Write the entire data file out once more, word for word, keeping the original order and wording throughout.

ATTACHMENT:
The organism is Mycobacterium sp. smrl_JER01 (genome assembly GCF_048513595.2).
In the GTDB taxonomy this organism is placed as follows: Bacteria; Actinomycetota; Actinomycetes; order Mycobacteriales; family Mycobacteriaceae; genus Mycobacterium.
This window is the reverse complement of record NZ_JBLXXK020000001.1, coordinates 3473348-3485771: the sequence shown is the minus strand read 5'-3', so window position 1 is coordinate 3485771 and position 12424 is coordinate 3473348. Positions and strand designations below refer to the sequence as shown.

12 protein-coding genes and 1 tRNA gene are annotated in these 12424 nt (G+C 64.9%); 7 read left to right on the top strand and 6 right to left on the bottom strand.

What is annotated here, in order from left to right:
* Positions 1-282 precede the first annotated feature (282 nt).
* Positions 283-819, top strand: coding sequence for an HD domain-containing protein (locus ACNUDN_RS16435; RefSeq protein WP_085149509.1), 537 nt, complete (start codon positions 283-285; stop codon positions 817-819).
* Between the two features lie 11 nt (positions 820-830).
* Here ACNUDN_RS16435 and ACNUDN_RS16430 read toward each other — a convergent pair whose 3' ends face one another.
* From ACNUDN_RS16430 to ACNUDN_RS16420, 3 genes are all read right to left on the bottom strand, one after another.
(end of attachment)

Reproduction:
The organism is Mycobacterium sp. smrl_JER01 (genome assembly GCF_048513595.2).
In the GTDB taxonomy this organism is placed as follows: Bacteria; Actinomycetota; Actinomycetes; order Mycobacteriales; family Mycobacteriaceae; genus Mycobacterium.
This window is the reverse complement of record NZ_JBLXXK020000001.1, coordinates 3473348-3485771: the sequence shown is the minus strand read 5'-3', so window position 1 is coordinate 3485771 and position 12424 is coordinate 3473348. Positions and strand designations below refer to the sequence as shown.

12 protein-coding genes and 1 tRNA gene are annotated in these 12424 nt (G+C 64.9%); 7 read left to right on the top strand and 6 right to left on the bottom strand.

What is annotated here, in order from left to right:
* Positions 1-282 precede the first annotated feature (282 nt).
* Positions 283-819, top strand: coding sequence for an HD domain-containing protein (locus ACNUDN_RS16435; RefSeq protein WP_085149509.1), 537 nt, complete (start codon positions 283-285; stop codon positions 817-819).
* Between the two features lie 11 nt (positions 820-830).
* Here ACNUDN_RS16435 and ACNUDN_RS16430 read toward each other — a convergent pair whose 3' ends face one another.
* From ACNUDN_RS16430 to ACNUDN_RS16420, 3 genes are all read right to left on the bottom strand, one after another.